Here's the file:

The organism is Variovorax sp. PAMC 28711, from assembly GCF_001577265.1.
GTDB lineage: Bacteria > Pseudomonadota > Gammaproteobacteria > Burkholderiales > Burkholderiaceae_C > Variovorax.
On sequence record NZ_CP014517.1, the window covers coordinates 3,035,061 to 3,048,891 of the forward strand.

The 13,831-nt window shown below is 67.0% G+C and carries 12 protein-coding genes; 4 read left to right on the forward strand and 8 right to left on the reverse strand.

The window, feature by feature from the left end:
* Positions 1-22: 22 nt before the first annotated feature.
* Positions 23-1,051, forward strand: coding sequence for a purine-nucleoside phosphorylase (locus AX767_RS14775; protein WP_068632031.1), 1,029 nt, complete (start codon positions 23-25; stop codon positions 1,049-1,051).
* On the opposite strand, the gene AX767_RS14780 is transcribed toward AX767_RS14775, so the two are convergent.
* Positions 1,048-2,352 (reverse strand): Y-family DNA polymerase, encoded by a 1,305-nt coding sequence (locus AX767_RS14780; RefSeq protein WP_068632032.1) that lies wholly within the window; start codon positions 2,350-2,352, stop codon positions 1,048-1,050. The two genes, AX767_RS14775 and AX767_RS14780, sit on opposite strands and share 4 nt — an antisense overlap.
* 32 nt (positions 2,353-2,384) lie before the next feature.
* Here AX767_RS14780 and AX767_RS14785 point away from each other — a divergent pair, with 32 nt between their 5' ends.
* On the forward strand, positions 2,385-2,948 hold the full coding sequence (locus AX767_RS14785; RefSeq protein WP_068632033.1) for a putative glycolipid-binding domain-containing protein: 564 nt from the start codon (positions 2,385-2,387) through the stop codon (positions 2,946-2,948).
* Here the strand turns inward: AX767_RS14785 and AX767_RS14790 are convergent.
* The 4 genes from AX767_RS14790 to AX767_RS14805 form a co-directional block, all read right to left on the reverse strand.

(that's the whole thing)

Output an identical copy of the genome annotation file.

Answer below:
The organism is Variovorax sp. PAMC 28711, from assembly GCF_001577265.1.
GTDB lineage: Bacteria > Pseudomonadota > Gammaproteobacteria > Burkholderiales > Burkholderiaceae_C > Variovorax.
On sequence record NZ_CP014517.1, the window covers coordinates 3,035,061 to 3,048,891 of the forward strand.

The 13,831-nt window shown below is 67.0% G+C and carries 12 protein-coding genes; 4 read left to right on the forward strand and 8 right to left on the reverse strand.

The window, feature by feature from the left end:
* Positions 1-22: 22 nt before the first annotated feature.
* Positions 23-1,051, forward strand: coding sequence for a purine-nucleoside phosphorylase (locus AX767_RS14775; protein WP_068632031.1), 1,029 nt, complete (start codon positions 23-25; stop codon positions 1,049-1,051).
* On the opposite strand, the gene AX767_RS14780 is transcribed toward AX767_RS14775, so the two are convergent.
* Positions 1,048-2,352 (reverse strand): Y-family DNA polymerase, encoded by a 1,305-nt coding sequence (locus AX767_RS14780; RefSeq protein WP_068632032.1) that lies wholly within the window; start codon positions 2,350-2,352, stop codon positions 1,048-1,050. The two genes, AX767_RS14775 and AX767_RS14780, sit on opposite strands and share 4 nt — an antisense overlap.
* 32 nt (positions 2,353-2,384) lie before the next feature.
* Here AX767_RS14780 and AX767_RS14785 point away from each other — a divergent pair, with 32 nt between their 5' ends.
* On the forward strand, positions 2,385-2,948 hold the full coding sequence (locus AX767_RS14785; RefSeq protein WP_068632033.1) for a putative glycolipid-binding domain-containing protein: 564 nt from the start codon (positions 2,385-2,387) through the stop codon (positions 2,946-2,948).
* Here the strand turns inward: AX767_RS14785 and AX767_RS14790 are convergent.
* The 4 genes from AX767_RS14790 to AX767_RS14805 form a co-directional block, all read right to left on the reverse strand.